This is about the program – not the staff. Don’t make this decision be about the staff and don’t burn important bridges. A few other strange things that happened with this organization, were that the laid off staff were removed from all e-mail newsletters and general public communication (even though the laid off staff are current donors) and they were not included on the email that announced the elimination of the program (and recipients of the email were told not to forward it to the laid off staff) – strange huh? While laid off staff are no longer employees, they probably have given a lot of time and money over the years, plus they probably brought your organization many new supporters. Respect them and their commitment.

Hopefully your organization never finds itself in such a position, but if you do, I hope this example helps show you what not to do.

Organizational Conflict: New Executive Director = Unhappy Employees

February 26, 2010

Photo by deovolenti

Back a couple years ago I was working with an organization that had lost its long-time Executive Director. So, they conducted a search, found a new ED and everyone lived happily ever after.

Not quite so fast…when the new ED started, she seemed great. Everyone got along with her, and she seemed to truly care about the organization. That is until she told a homosexual employee that she thought homosexuality was wrong. And she started not showing up at meetings. Oh, and she started talking about employees with other employees. She also starting talking about changing the focus of some programs, and eliminating others because her personal morals/viewpoints didn’t jive with those program’s focuses. There were so many other issues, I honestly cannot list them all here.

Did I mention this was a tiny organization (staff of 8) and were all friends? Well, needless to say a couple short months after she started the staff were unhappy. Don’t get me wrong, this was obviously not a case new boss-itis. The fundamental problem was that the organization and the Board did not have a clear process for how to deal with this. When one employee went to the Executive Director with her complaints, and later the Board, the Executive Director tried to fire her. When the Executive Director heard another employee went to the Board, she did fire her. The situation got completely out of hand.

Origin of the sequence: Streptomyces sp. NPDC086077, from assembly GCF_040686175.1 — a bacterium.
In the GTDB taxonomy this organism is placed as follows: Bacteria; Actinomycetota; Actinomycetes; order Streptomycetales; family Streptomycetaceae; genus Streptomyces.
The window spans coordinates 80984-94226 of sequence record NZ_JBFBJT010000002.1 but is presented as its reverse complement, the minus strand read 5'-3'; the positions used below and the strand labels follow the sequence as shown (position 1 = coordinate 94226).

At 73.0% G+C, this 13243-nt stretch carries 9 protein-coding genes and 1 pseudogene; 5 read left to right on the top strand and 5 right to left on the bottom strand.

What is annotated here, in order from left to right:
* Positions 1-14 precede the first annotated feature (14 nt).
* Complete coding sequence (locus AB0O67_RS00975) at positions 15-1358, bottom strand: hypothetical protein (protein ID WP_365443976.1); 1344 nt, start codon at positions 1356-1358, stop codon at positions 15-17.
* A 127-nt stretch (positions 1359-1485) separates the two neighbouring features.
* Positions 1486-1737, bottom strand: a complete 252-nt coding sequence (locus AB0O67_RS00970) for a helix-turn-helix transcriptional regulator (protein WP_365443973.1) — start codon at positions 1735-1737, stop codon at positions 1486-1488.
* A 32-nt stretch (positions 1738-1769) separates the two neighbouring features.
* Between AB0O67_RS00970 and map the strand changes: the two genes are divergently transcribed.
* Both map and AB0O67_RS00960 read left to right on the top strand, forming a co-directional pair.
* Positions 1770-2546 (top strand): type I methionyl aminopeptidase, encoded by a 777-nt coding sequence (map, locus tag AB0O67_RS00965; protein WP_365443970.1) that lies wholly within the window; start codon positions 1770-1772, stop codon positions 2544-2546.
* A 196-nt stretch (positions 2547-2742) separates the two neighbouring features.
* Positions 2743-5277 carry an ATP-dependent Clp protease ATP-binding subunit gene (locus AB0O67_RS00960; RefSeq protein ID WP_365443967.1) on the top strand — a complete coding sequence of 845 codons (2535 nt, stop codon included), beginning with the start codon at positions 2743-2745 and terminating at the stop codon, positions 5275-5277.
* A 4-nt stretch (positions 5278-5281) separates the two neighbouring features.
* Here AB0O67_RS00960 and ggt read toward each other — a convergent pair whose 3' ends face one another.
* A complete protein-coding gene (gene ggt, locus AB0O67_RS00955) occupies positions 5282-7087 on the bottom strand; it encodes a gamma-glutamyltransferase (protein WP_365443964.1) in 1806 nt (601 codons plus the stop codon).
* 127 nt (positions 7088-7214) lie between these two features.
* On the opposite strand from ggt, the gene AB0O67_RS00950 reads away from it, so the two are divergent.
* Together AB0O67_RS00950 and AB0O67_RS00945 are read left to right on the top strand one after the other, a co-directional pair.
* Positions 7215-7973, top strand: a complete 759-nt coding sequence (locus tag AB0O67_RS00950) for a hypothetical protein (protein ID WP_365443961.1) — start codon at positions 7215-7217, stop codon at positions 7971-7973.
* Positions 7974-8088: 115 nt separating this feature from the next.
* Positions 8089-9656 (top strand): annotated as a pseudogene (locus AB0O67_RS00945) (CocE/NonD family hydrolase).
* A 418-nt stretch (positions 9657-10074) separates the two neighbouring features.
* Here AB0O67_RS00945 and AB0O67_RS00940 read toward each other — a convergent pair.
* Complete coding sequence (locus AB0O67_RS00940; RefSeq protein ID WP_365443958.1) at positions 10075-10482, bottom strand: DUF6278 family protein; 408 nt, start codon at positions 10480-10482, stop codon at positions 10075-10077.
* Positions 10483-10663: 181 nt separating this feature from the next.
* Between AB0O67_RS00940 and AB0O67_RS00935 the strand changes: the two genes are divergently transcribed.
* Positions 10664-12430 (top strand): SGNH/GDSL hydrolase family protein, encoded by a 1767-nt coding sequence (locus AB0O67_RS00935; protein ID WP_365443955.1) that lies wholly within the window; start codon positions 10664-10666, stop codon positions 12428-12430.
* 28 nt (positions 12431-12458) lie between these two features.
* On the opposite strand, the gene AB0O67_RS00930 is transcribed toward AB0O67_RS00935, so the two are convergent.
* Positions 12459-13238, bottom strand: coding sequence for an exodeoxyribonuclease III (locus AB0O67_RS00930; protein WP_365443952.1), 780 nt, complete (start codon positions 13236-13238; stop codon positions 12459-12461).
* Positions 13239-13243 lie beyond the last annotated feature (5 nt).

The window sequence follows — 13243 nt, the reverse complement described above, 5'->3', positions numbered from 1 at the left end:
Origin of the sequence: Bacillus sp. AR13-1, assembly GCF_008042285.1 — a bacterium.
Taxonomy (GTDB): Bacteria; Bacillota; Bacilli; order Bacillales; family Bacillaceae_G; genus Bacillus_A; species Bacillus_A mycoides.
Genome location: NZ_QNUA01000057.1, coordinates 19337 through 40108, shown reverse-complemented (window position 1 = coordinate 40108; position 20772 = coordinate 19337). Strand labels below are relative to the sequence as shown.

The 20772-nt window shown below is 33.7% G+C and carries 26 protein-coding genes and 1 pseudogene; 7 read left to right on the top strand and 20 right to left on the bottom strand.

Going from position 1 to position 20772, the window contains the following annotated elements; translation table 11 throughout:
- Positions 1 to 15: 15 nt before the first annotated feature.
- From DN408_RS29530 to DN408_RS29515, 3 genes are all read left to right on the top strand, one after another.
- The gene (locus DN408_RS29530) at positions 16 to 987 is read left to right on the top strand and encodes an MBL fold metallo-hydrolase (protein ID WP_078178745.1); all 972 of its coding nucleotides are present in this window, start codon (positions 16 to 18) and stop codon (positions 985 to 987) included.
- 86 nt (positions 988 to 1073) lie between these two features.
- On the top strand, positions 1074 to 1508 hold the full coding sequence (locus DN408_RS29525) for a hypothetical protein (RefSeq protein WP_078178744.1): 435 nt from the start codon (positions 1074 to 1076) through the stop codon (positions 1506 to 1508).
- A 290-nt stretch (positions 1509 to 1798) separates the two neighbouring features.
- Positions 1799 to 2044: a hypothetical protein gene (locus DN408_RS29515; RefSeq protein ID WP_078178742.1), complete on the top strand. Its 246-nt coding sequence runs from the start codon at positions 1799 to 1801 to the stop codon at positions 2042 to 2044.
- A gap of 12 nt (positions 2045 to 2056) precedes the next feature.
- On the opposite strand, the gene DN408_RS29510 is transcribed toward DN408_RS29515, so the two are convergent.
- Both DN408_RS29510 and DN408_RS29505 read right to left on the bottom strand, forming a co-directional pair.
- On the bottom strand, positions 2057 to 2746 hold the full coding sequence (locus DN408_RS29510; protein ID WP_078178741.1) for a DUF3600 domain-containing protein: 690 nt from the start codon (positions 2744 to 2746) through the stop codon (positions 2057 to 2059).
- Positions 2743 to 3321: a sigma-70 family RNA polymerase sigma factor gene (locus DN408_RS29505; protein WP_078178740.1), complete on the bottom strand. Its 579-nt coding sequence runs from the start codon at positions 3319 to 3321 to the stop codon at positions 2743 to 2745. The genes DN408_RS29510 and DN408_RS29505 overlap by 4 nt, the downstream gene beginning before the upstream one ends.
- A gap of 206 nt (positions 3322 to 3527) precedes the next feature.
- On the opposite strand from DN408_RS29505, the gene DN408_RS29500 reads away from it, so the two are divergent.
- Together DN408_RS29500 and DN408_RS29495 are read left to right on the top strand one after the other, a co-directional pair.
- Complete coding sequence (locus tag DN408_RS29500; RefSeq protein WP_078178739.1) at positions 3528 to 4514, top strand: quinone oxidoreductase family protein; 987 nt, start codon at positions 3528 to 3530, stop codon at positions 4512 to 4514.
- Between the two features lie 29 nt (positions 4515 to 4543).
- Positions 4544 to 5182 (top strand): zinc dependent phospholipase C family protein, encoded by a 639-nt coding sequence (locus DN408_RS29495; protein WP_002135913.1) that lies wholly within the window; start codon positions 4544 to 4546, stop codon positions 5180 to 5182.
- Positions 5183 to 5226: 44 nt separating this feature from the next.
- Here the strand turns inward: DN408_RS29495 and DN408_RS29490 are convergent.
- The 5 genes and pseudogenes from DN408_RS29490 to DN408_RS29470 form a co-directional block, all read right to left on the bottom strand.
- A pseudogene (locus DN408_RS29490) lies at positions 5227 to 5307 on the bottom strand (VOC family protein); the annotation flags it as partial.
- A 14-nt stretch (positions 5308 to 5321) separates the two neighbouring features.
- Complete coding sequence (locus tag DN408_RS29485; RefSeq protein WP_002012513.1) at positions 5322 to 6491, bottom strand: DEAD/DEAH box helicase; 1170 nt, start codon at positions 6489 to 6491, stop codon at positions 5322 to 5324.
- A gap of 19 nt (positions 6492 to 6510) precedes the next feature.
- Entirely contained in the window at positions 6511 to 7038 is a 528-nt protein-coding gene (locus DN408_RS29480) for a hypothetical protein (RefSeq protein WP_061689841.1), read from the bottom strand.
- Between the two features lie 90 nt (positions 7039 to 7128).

Eventually, after the remaining employees had issued numerous complaints to the board (and another employee was fired because she also said something about the ED), the board finally let the ED go. This could have all been resolved if the Board had been more welcoming and discreet about employees coming to them with complaints (they actually told employees they had to tell the ED first about their complaints per the “policy”). This is why it is important to have policies surrounding non-retaliation, whistleblowers, and complaint processes.

Moral of the story: Have a clear policy for complaints against supervisors, and Executive Directors. Here, here, and here are a few to get you started.

Organizational Conflict: Blurring the lines between Board Chair & Executive Director

February 26, 2010

Photo by Shyald

I once worked with a nonprofit organization that had some conflict between the Board Chair and Executive Director (ED). The main issue dealt with who should be doing what (defining roles), and founders syndrome. Never heard of founder’s syndrome? Click here and here.

The problem was that the organization had been an all-volunteer organization with a very active board for decades. The organization had grown, and had hired an Executive Director. Unfortunately, the organization didn’t really plan well for defining roles and transitioning from all-volunteer to having paid staff. The result was tension and conflict between the Board Chair and Executive Director about who has the authority to be doing what. Some of the specific questions that came up were:

  • Who should be the media spokesperson?

In most cases, it should always be the Executive Director. Now, that doesn’t mean the Board Chair can’t be trained on how to respond to things, but if there is one person invited to interview about the organization, that person should be the Executive Director. I view the Executive Director’s role as being the face of the organization.